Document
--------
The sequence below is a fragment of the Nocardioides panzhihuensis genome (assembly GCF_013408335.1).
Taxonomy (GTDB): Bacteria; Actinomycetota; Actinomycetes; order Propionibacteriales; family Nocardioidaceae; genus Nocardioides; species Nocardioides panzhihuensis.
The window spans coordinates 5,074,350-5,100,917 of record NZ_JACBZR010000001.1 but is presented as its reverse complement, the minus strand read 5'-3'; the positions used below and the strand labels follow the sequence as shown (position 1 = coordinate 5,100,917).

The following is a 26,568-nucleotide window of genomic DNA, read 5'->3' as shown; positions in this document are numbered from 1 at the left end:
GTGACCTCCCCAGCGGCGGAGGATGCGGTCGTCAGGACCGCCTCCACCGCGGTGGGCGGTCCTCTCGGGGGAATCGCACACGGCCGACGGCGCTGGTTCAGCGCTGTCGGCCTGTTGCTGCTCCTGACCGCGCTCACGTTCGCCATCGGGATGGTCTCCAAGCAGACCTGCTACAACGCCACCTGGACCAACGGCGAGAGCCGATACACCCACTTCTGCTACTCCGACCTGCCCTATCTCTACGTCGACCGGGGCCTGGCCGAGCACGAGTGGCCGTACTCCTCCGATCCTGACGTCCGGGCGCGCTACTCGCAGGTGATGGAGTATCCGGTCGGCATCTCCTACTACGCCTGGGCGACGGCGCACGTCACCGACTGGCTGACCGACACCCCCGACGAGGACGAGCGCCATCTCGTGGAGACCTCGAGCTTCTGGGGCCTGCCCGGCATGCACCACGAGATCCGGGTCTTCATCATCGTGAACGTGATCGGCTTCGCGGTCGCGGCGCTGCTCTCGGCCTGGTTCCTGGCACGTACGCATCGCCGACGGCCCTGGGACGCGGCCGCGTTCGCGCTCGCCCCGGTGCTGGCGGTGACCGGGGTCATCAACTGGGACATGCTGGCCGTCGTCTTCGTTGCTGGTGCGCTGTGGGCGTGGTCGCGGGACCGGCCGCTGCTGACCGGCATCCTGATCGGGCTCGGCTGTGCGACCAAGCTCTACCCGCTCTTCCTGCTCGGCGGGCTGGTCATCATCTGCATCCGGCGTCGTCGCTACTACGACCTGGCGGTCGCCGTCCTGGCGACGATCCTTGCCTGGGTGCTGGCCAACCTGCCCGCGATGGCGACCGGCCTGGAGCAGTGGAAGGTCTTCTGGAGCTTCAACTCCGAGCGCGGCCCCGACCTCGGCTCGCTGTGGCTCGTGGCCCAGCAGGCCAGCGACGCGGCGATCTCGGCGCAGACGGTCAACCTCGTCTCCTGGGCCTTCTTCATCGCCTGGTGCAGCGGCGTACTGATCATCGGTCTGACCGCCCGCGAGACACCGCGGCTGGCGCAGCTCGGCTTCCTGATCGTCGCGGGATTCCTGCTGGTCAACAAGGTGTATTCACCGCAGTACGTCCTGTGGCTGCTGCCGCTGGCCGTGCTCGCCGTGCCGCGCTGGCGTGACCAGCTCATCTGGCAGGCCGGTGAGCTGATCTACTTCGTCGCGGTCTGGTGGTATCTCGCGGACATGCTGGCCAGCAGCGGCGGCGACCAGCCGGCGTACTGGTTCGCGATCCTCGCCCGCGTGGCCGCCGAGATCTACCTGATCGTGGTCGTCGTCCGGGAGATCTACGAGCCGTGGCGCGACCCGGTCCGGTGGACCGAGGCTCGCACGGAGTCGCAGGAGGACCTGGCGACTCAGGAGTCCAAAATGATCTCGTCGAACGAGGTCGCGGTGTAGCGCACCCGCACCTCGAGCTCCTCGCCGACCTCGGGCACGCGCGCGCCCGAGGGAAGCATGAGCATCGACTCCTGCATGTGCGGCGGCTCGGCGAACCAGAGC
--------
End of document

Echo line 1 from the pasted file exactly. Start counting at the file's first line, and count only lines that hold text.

The sequence below is a fragment of the Nocardioides panzhihuensis genome (assembly GCF_013408335.1).